Schools report shows need to end religious discrimination, says coalition

By staff writers
October 13, 2008

According to Accord, the coalition concerned about the way faith schools currently operate and its impact on society, the new report by the Schools Adjudicator highlights the dangers of discriminatory admission policies and lack of regulation.

Accord's member bodies, who include the Christian think-tank Ekklesia, the teaching union ATL and the British Humanist Association say that in this respect a number of schools and other educational bodies, including religious foundation ones, seem to have been acting with lack of ethical rigour and against the public interest.

"We urge government to tighten procedures so that schools are not allowed to pursue exclusive agendas and children are not discriminated against," Accord chair, Rabbi Dr Jonathan Romain, said this week.

The Schools Adjudicator, Philip Hunter, has revealed that half of all school admissions authorities - mainly local councils and faith schools - are breaching admissions rules designed to make sure that all children have a fair chance to attend their chosen school.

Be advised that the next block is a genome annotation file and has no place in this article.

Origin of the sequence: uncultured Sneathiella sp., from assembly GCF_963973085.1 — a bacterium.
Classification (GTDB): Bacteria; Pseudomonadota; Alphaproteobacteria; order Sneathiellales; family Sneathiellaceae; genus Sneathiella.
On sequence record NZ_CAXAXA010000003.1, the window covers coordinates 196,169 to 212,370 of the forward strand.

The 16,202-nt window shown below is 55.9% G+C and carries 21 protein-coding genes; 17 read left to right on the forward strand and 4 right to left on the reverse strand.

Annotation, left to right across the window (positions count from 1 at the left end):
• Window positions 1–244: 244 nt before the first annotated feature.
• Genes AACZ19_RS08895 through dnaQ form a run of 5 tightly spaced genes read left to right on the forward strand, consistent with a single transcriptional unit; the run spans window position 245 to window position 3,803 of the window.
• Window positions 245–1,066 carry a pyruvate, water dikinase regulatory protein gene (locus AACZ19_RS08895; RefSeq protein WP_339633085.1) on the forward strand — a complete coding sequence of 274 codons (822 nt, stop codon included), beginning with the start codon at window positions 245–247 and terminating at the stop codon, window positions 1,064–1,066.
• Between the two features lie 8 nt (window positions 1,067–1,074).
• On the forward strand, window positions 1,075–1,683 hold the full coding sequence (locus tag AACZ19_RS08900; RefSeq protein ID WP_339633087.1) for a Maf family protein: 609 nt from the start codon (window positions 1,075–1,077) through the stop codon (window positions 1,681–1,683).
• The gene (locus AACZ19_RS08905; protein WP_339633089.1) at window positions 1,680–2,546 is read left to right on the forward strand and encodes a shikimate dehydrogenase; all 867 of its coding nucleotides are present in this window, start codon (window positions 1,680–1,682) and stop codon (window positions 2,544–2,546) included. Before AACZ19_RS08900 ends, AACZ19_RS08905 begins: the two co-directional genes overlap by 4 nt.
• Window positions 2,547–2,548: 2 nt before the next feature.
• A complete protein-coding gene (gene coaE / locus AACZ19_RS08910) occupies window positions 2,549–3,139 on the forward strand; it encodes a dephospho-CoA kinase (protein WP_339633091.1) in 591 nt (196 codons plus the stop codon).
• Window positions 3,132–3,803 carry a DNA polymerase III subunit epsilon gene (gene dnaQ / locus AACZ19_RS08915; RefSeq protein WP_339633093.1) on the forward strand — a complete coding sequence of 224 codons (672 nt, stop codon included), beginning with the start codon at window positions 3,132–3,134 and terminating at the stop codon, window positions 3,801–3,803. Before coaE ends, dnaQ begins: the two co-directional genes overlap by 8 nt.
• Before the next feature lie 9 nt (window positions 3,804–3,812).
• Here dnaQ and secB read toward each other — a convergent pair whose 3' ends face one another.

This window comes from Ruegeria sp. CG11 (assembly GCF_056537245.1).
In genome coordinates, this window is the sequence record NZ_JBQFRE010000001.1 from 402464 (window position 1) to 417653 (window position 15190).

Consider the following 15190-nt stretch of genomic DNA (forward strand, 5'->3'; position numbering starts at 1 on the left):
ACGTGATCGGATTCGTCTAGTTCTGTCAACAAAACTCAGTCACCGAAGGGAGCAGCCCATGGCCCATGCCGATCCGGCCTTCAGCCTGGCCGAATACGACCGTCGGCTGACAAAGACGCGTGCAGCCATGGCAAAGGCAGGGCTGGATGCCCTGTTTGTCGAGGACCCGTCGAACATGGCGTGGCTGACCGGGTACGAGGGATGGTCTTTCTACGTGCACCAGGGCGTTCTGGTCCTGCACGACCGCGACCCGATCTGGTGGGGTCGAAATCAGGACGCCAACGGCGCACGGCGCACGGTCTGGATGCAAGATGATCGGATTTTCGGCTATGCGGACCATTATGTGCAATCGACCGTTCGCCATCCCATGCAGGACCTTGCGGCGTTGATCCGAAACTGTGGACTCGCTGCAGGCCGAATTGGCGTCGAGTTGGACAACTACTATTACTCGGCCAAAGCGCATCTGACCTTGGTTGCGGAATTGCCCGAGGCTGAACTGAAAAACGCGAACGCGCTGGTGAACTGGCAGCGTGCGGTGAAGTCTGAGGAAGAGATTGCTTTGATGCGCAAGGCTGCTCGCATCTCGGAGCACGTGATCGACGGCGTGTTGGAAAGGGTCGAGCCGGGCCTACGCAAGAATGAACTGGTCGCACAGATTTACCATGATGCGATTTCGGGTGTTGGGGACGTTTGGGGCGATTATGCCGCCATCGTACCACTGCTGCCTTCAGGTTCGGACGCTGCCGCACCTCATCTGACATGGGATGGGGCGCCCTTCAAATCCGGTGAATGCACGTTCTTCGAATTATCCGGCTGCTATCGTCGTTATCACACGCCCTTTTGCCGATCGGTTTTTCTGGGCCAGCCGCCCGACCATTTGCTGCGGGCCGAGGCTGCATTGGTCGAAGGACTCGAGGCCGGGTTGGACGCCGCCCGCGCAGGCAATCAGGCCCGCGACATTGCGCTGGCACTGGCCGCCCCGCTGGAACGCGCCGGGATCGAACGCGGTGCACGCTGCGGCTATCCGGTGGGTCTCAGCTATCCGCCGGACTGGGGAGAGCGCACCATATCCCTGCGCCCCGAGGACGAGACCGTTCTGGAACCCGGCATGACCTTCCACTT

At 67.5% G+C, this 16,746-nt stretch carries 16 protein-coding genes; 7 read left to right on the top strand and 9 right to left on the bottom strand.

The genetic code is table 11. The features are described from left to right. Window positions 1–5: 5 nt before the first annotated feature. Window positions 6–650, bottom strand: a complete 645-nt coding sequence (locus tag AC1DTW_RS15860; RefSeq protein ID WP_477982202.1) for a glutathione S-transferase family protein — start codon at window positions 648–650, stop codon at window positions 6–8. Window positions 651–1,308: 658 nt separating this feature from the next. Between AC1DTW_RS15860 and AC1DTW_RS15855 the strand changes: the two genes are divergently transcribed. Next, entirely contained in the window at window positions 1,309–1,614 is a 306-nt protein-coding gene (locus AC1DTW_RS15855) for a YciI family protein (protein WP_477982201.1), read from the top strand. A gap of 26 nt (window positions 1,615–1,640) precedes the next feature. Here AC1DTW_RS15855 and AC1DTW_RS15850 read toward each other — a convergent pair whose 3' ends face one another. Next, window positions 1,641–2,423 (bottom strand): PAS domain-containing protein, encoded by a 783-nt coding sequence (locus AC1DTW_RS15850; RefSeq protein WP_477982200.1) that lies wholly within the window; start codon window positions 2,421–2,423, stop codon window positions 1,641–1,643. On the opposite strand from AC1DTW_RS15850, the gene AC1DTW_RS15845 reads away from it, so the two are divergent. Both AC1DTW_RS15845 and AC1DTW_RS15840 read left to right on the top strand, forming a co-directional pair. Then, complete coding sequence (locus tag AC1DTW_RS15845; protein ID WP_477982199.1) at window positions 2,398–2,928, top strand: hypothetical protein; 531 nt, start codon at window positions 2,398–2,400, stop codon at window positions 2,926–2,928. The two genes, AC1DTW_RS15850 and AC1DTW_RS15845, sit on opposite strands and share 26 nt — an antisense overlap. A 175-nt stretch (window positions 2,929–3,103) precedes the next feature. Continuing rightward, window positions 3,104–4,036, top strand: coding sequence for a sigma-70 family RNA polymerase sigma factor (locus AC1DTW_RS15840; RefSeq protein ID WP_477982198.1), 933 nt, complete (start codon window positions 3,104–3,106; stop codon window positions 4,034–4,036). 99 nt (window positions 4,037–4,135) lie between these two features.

Mr Hunter emphasised that the problems were the result of "administrative confusion" and were not intentional, although in some cases there were serious problems such as schools charging a fee for admission.

Responding to the news the Liberal Democrat's schools spokesman said: "It is shocking so many schools are breaching the admissions code. Cases where schools are asking questions about a pupil's background are totally unacceptable. It is parents who should be choosing schools and not schools cherry-picking children."

Speaking after details of the adjudicator's interim report had been announced, Rabbi Dr Jonathan Romain said: "We at Accord are concerned about any schools and local authorities that fail to meet the demands of the admissions code, but just as importantly we think that the code itself needs to be changed."

He added: "It is deeply worrying that so many admissions authorities are breaking these important rules and little surprise that schools with control of their own admissions find it more difficult to keep track with the legislation. While it is reassuring to know that these breaches do not appear to be intentional, school admissions will not be truly fair until an end is put to religious discrimination in admissions."

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